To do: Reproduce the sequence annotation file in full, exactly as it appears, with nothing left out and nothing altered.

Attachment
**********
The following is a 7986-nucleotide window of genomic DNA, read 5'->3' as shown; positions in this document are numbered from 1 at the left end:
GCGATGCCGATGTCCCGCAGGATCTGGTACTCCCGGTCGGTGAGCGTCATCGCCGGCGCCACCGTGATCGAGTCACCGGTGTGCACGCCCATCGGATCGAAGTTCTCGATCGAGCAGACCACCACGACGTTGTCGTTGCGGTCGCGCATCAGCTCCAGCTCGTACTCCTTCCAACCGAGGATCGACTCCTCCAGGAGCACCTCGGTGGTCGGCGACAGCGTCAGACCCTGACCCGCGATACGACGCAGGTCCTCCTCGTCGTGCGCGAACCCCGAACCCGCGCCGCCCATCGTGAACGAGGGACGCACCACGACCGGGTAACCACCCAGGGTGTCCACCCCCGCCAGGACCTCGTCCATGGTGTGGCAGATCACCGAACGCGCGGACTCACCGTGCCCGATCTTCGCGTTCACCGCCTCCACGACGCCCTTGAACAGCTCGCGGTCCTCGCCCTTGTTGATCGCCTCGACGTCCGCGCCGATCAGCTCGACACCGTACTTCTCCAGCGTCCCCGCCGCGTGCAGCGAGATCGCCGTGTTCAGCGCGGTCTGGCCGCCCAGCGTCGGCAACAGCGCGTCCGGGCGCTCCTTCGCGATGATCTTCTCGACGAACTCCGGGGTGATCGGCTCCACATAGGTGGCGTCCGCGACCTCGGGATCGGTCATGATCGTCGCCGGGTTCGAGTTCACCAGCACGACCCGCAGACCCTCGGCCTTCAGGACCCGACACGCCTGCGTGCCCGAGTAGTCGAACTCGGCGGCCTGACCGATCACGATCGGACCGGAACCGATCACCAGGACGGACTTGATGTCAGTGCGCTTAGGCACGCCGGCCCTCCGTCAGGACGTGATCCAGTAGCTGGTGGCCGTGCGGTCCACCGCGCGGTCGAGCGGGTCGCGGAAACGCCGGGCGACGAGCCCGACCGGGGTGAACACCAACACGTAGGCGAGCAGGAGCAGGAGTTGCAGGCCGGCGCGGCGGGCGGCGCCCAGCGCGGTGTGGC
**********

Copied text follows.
The following is a 7986-nucleotide window of genomic DNA, read 5'->3' as shown; positions in this document are numbered from 1 at the left end:
GCGATGCCGATGTCCCGCAGGATCTGGTACTCCCGGTCGGTGAGCGTCATCGCCGGCGCCACCGTGATCGAGTCACCGGTGTGCACGCCCATCGGATCGAAGTTCTCGATCGAGCAGACCACCACGACGTTGTCGTTGCGGTCGCGCATCAGCTCCAGCTCGTACTCCTTCCAACCGAGGATCGACTCCTCCAGGAGCACCTCGGTGGTCGGCGACAGCGTCAGACCCTGACCCGCGATACGACGCAGGTCCTCCTCGTCGTGCGCGAACCCCGAACCCGCGCCGCCCATCGTGAACGAGGGACGCACCACGACCGGGTAACCACCCAGGGTGTCCACCCCCGCCAGGACCTCGTCCATGGTGTGGCAGATCACCGAACGCGCGGACTCACCGTGCCCGATCTTCGCGTTCACCGCCTCCACGACGCCCTTGAACAGCTCGCGGTCCTCGCCCTTGTTGATCGCCTCGACGTCCGCGCCGATCAGCTCGACACCGTACTTCTCCAGCGTCCCCGCCGCGTGCAGCGAGATCGCCGTGTTCAGCGCGGTCTGGCCGCCCAGCGTCGGCAACAGCGCGTCCGGGCGCTCCTTCGCGATGATCTTCTCGACGAACTCCGGGGTGATCGGCTCCACATAGGTGGCGTCCGCGACCTCGGGATCGGTCATGATCGTCGCCGGGTTCGAGTTCACCAGCACGACCCGCAGACCCTCGGCCTTCAGGACCCGACACGCCTGCGTGCCCGAGTAGTCGAACTCGGCGGCCTGACCGATCACGATCGGACCGGAACCGATCACCAGGACGGACTTGATGTCAGTGCGCTTAGGCACGCCGGCCCTCCGTCAGGACGTGATCCAGTAGCTGGTGGCCGTGCGGTCCACCGCGCGGTCGAGCGGGTCGCGGAAACGCCGGGCGACGAGCCCGACCGGGGTGAACACCAACACGTAGGCGAGCAGGAGCAGGAGTTGCAGGCCGGCGCGGCGGGCGGCGCCCAGCGCGGTGTGGC